On November 18, the Kluge Center, in partnership with the American Enterprise Institute and the Brookings Institution, held its fifth event in the Pillars of Democracy series. After the previous event looking at the administrative state, this conversation shifted to another institution that exercises a great deal of influence despite it lacking a clearly-defined constitutional role: political parties.
For well over a century, the Republican and Democratic parties have held much of the power over the legislative process, who can be considered a viable candidate for office, and other essential functions. Party control has recently changed and even declined in some areas like the selection of candidates, but there is still little sign that either party will lose its central place in the American political system.
The full video is available here.
Moderator and Kluge Center Director John Haskell began the event with a definition of US political parties, asking participants what they would change about that definition: “Parties are informal organizations of intense policy demanders who coordinate with other groups to win control of office so as to pursue their policy goals. These policy demanders control politics in the US by nominating candidates with whom they agree.”
Participants Sophia Jordán Wallace, Henry Olsen, Tasha Philpot, and Lee Drutman offered their changes and additions.
Wallace, a political scientist at the University of Washington, added that parties serve an important role in providing information to the public. “They definitely cue different positions to the public,” she said, and people, whether voters or not “absorb messages from the party,” which shapes our public discourse.
Olsen,s a Washington Post columnist and a senior fellow at the Ethics and Public Policy Center (EPPC), said, “American parties don’t have a top-down system,” “Even a leader like President Biden has to negotiate, as we have been seeing painfully in open view for months, with people who owe him nothing other than some degree of nominal allegiance,” Olsen added.
Philpot is a professor at the University of Texas at Austin Department of Government. She suggested that “parties are valuable in terms of signaling to voters, at least in a short-hand way, what a candidate can stand for,” providing information that helps in voter decision-making. Reinforcing Olsen’s point, Philpot noted that parties “are not disciplined, and you do have people who can go completely rogue from the party.”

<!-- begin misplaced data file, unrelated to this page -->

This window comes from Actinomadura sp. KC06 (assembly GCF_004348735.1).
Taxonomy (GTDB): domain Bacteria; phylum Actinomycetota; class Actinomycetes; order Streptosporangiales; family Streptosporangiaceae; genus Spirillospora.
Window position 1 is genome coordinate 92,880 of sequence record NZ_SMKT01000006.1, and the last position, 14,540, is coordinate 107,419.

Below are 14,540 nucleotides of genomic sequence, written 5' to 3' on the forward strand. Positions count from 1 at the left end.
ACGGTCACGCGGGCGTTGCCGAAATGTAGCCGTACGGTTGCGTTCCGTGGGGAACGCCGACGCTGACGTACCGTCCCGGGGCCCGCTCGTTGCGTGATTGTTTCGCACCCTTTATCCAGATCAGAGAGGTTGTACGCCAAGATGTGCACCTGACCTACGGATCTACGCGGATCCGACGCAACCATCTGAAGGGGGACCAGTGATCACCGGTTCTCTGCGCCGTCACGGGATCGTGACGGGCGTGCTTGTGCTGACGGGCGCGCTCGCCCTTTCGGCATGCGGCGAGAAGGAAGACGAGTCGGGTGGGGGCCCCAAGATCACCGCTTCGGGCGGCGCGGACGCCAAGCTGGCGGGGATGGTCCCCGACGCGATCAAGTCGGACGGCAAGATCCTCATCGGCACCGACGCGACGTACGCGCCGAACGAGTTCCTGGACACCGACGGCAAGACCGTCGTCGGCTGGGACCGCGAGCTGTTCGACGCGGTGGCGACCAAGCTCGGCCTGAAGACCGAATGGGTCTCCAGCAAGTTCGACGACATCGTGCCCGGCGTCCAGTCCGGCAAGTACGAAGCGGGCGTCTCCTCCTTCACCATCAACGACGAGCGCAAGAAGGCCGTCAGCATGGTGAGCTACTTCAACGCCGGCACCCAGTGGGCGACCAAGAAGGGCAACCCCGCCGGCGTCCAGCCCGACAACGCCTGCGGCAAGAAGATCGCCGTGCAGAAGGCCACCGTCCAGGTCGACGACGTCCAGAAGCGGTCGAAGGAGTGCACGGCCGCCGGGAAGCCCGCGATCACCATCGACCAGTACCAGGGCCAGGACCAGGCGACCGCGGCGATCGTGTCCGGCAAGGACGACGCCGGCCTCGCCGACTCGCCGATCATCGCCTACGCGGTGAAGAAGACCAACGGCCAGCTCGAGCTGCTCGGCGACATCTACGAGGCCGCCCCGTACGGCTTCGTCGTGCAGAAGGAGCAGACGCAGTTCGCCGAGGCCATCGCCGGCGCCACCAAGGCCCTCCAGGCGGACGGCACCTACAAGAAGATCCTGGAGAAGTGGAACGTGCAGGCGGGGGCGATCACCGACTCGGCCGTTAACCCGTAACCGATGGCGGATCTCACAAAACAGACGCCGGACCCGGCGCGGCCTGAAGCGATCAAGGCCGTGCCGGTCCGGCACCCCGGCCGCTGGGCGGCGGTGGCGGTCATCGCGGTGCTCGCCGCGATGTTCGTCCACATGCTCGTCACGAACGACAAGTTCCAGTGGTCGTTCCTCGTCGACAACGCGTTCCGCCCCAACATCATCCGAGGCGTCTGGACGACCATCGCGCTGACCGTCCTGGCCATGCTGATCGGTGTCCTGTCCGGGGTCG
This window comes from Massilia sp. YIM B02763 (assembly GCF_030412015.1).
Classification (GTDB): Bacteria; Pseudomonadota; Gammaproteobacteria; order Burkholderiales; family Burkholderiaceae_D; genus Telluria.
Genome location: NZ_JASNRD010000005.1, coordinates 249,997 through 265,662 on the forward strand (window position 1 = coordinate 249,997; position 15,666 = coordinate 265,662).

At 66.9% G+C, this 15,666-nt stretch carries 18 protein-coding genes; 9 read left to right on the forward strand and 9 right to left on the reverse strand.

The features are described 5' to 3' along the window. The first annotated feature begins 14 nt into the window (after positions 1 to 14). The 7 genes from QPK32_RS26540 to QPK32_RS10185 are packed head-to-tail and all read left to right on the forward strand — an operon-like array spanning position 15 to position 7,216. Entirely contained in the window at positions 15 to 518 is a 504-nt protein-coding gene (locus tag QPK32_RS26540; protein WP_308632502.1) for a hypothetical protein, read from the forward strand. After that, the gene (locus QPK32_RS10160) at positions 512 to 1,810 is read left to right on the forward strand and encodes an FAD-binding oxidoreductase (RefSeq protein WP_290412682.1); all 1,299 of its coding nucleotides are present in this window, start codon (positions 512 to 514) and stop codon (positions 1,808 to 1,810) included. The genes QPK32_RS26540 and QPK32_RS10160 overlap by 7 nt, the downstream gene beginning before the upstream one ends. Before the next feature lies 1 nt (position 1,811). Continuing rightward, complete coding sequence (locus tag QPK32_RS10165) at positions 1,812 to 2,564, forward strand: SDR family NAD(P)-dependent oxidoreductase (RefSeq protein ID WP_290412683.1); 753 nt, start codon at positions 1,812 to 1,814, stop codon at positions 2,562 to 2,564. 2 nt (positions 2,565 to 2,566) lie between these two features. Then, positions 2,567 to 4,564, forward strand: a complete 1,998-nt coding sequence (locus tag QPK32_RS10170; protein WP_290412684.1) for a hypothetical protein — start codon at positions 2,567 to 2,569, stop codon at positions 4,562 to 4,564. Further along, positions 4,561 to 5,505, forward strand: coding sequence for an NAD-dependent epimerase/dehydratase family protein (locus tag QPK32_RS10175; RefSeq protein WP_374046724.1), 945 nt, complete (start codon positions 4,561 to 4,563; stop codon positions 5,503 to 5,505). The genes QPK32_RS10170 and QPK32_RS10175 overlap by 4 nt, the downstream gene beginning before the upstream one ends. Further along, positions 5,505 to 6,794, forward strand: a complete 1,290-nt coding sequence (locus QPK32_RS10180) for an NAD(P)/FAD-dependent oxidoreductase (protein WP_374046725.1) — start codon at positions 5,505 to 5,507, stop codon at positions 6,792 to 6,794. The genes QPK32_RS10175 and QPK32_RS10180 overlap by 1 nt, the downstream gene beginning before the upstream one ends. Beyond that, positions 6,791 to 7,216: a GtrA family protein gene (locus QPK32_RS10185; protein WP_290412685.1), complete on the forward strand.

Drutman who works in the Political Reform program at the New America Foundation, added that American parties are “strange and unusual” and “uniquely porous,” allowing anyone to run as a Democrat or Republican in a primary election. “It’s kind of a tug-of-war,” Drutman said, “ between the politicians, policy demanders, and the voters who play an important role in shaping what the parties stand for.” Parties are also identities for people, he added.
Asked later in the event about preferred reforms to the party system, Drutman made the case for a move to a proportional representation system and large, multi-member districts in the House of Representatives. Olsen had proposed that eliminating primary elections entirely, saying it would make it harder for disreputable candidates and demagogues to attain office, and Drutman agreed, saying primaries wouldn’t be necessary in a multi-party proportional system. For the Senate, Drutman proposed ranked-choice voting. “And while we’re at it,” he said, “let’s eliminate the Electoral College and move to a two-round national popular vote system.”
Philpot said she would like to see changes that incentivize parties to cooperate on legislation in the interest of doing the most good for the greatest number of people, rather than “ramming through legislation” to appear to be victorious, as is currently common. Olsen named abolishing or severely curtailing partisan use of the filibuster as a key reform. The filibuster became a “tool of party leaders to frustrate anything they didn’t like in the majority party” beginning in the 1990s and 2000s, he said. If that was stopped, he said, we would see much more legislation passed, even if it isn’t necessarily bipartisan legislation.
Wallace added that understanding and preventing the spread of misinformation would be an important step to limit the extremes of partisan polarization. This would allow people to feel more positively about the parties, she said, and allow us to better address policy challenges.
Watch the full video below.